228. Privateiron– well said. I think there are some real problems that this election exposes; one of them is that “racist”, “bigot” and variations around that have very little impact anymore. The words have lost the impact they are intended to convey. And second, people are more happy to deliver an “f— you” to the establishment than they are in solving problems. Sad!

  229. I voted on election day. Took me about 5 minutes. Wish it’d done some good. The only good thing about today is this: now Midwesterners are no longer allowed to tell Southerners what idiots we are. If you’d like, we can send you some rust-colored Confederate flags and teach you how to say “y’all.” It’ll go well with the Trump votes. Holy shit, what an unforgivably fucked-up and stupid night.

  230. This really is a catastrophe. Goodbye, Affordable Care Act; hello, the worst administration ever; goodbye, Supreme Court. I seriously wonder whether they will try to repeal the 19th amendment. Goodbye, civil rights; goodbye, marriage equality.

  231. Well, if Trumpublicans are the flavour du jour for the next few years, as is now (provisionally) looking most likely than not, it’s going to be the golden age of political comedy, so at least there’s that. The Democratic Party can keep appealing to every demographic other than old, angry white guys, which is to say building a growing avalanche of support from the overwhelming near-future majority of the electorate, and just bide its time while the GOP doubles down on its failure to follow the 2013 Autopsy Report and ensures its permanent loss of influence everywhere, exactly the same way it did here in California.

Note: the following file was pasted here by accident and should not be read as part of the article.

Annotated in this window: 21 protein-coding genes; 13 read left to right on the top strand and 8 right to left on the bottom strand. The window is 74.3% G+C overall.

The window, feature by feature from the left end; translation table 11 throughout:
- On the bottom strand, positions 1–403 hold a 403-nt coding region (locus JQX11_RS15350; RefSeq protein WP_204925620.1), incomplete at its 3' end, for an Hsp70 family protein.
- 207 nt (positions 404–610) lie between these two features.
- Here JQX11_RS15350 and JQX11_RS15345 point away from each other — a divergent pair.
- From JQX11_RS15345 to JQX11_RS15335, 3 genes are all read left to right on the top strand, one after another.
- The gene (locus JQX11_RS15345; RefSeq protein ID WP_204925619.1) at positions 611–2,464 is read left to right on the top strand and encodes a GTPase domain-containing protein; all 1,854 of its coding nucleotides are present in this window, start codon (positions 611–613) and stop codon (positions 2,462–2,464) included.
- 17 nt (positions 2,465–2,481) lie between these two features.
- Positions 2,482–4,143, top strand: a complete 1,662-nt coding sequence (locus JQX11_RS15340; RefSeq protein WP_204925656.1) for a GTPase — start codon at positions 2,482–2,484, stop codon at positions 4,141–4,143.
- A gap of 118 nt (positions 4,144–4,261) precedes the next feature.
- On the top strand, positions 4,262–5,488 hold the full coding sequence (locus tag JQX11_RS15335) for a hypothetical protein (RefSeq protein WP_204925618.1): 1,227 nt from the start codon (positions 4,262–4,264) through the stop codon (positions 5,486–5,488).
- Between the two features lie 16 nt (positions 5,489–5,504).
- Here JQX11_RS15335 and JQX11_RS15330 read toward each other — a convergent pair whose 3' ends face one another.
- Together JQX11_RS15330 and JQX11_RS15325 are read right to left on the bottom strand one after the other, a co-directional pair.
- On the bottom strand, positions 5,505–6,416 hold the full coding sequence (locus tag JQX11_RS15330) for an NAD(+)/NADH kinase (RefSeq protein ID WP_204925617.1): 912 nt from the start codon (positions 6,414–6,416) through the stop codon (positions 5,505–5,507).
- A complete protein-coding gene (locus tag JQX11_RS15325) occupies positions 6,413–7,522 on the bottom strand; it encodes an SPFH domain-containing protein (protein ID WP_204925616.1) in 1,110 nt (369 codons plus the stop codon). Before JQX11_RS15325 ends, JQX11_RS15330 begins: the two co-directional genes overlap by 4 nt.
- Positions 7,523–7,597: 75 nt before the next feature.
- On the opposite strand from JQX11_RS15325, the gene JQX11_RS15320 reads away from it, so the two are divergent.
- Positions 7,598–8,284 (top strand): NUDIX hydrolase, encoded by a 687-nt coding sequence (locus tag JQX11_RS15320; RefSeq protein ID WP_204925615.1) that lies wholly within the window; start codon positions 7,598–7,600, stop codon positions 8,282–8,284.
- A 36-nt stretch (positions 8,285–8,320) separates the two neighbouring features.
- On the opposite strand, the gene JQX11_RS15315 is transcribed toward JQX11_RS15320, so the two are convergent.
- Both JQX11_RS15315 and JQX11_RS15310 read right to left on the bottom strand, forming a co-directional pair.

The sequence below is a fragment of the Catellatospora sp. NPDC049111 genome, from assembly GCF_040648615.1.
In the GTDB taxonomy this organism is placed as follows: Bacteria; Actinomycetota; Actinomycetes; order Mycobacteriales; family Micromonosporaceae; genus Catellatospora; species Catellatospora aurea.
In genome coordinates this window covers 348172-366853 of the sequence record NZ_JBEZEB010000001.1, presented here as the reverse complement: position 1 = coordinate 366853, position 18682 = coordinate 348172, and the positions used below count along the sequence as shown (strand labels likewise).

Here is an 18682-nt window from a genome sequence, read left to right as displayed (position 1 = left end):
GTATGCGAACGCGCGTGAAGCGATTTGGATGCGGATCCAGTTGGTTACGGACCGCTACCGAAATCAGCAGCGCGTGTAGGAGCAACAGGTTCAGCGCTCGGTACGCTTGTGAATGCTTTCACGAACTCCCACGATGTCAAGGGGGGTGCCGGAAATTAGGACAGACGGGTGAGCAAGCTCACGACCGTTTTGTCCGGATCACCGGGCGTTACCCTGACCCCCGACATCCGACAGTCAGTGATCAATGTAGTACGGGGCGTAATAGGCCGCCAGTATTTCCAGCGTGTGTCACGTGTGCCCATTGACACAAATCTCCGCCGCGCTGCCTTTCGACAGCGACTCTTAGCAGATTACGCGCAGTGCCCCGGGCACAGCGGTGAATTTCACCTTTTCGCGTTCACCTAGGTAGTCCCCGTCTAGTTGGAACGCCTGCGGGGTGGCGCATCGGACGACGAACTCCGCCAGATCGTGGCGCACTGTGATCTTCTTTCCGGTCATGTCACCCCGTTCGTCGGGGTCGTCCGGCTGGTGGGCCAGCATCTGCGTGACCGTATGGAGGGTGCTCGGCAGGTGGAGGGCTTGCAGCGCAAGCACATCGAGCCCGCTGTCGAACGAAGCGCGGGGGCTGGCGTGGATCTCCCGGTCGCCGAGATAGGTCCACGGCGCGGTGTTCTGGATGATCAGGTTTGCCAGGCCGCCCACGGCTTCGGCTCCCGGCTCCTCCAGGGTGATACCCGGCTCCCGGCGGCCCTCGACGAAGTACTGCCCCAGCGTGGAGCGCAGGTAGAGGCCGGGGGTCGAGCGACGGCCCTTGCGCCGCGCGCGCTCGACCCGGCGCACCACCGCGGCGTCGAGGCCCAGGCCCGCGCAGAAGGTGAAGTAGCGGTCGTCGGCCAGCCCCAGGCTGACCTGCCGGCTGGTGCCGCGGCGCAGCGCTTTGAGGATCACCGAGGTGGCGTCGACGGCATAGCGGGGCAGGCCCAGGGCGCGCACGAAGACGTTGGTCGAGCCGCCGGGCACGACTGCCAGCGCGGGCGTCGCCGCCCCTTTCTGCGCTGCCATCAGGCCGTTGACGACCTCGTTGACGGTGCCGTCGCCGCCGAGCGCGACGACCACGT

I’ve lost elections before, and sometimes you just wait and win a lot bigger and more definitively the second time around.

    Damned shame about the probable next few Supreme Court appointments, though.

  232. Congratulations to President-Elect Trump, and a long, healthy, and happy retirement for Madam Secretary.

    But, Nate Silver WAS WRONG. Almost all the polls were WRONG.

  233. Well a lot of fucking good that did. My personal upside to this catastrophe is that I don’t have kids who are going to have to live with its long-term devastating ramifications.